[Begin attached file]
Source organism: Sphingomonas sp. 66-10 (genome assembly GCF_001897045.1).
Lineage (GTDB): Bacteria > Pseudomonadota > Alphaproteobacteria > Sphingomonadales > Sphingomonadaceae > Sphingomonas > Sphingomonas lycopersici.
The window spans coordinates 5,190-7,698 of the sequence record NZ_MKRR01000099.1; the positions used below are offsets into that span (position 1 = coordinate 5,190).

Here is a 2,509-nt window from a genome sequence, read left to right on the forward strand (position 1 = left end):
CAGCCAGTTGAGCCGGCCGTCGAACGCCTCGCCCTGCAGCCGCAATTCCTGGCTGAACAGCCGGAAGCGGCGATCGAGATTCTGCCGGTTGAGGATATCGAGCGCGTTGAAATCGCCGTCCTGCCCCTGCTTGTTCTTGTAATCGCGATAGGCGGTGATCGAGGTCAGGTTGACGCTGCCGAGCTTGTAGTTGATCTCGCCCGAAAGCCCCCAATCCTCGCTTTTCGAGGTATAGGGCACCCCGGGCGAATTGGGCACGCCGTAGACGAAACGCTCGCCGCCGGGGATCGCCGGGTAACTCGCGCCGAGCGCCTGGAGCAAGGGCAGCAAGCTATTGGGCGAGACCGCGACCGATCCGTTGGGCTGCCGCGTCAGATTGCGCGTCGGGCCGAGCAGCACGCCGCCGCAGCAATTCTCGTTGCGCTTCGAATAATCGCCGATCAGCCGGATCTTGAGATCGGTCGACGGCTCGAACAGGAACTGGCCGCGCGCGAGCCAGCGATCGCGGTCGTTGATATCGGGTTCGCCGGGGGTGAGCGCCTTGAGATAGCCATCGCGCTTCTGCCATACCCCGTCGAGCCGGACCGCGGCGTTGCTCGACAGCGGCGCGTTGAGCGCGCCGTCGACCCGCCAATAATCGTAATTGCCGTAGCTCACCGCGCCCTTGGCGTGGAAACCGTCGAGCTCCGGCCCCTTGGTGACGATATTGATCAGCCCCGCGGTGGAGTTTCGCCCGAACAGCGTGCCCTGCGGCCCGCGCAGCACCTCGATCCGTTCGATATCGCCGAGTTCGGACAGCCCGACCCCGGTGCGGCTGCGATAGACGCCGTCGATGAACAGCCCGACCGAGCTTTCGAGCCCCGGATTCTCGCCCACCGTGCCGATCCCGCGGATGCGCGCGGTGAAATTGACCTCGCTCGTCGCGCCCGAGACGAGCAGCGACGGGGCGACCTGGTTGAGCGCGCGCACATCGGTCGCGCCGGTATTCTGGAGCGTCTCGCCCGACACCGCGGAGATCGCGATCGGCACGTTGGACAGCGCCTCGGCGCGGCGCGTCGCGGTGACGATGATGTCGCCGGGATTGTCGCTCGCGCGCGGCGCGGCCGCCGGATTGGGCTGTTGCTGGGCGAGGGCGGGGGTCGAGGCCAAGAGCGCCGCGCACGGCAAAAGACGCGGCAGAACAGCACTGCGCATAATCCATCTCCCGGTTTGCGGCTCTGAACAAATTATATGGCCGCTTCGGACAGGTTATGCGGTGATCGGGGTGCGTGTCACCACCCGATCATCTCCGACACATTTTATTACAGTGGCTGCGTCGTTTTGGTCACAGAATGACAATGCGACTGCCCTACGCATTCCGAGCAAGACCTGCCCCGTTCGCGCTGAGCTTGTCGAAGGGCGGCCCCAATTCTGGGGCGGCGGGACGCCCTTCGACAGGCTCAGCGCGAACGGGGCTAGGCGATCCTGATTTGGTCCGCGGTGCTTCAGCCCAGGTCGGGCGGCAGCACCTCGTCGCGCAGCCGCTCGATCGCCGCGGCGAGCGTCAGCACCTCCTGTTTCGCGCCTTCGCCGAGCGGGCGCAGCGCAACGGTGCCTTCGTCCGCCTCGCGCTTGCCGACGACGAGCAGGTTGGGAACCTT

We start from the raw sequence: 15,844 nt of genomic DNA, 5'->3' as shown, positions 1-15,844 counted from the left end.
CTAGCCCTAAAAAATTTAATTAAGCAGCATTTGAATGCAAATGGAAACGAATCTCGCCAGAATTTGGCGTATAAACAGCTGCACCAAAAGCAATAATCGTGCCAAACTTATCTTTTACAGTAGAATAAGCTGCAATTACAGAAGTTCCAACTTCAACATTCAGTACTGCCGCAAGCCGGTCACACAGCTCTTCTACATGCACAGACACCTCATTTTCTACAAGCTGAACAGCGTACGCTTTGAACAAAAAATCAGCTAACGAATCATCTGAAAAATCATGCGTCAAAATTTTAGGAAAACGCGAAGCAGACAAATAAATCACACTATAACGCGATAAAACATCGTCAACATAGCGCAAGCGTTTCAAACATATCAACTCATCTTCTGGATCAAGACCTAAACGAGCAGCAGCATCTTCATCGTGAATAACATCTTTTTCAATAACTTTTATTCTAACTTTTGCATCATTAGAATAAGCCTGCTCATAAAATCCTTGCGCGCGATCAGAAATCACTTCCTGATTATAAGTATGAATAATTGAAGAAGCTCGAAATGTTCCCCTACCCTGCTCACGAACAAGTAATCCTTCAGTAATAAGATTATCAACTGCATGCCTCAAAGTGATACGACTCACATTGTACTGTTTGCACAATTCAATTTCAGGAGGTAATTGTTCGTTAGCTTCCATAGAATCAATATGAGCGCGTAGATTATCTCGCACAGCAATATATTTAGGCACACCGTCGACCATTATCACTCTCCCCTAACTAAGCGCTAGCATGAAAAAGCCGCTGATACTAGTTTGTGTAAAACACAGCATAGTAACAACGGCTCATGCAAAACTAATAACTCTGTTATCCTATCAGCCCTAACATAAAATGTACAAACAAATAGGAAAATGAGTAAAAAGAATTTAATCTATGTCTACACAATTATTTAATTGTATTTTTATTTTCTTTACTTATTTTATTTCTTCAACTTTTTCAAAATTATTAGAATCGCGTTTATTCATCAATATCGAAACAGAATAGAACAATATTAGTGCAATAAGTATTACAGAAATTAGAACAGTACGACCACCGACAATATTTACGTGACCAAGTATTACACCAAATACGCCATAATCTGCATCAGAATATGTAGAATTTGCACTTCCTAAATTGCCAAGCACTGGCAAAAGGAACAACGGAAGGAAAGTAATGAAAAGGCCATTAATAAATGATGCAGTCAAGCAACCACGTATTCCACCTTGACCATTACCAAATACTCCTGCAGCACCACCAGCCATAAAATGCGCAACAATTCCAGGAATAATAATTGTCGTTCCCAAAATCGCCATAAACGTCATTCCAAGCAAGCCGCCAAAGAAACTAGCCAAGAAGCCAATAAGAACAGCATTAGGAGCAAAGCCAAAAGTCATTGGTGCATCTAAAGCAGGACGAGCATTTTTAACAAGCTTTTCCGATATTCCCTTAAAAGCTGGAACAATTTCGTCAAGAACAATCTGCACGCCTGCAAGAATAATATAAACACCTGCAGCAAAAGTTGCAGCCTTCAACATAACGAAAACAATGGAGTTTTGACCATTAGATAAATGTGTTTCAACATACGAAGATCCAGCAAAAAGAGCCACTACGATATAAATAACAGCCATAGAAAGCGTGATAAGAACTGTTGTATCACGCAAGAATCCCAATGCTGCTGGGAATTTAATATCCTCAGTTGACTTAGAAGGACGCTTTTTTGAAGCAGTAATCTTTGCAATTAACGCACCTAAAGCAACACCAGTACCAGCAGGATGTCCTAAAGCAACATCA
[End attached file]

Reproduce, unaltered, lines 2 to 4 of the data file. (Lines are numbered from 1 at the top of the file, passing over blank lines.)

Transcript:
Lineage (GTDB): Bacteria > Pseudomonadota > Alphaproteobacteria > Sphingomonadales > Sphingomonadaceae > Sphingomonas > Sphingomonas lycopersici.
The window spans coordinates 5,190-7,698 of the sequence record NZ_MKRR01000099.1; the positions used below are offsets into that span (position 1 = coordinate 5,190).

Here is a 2,509-nt window from a genome sequence, read left to right on the forward strand (position 1 = left end):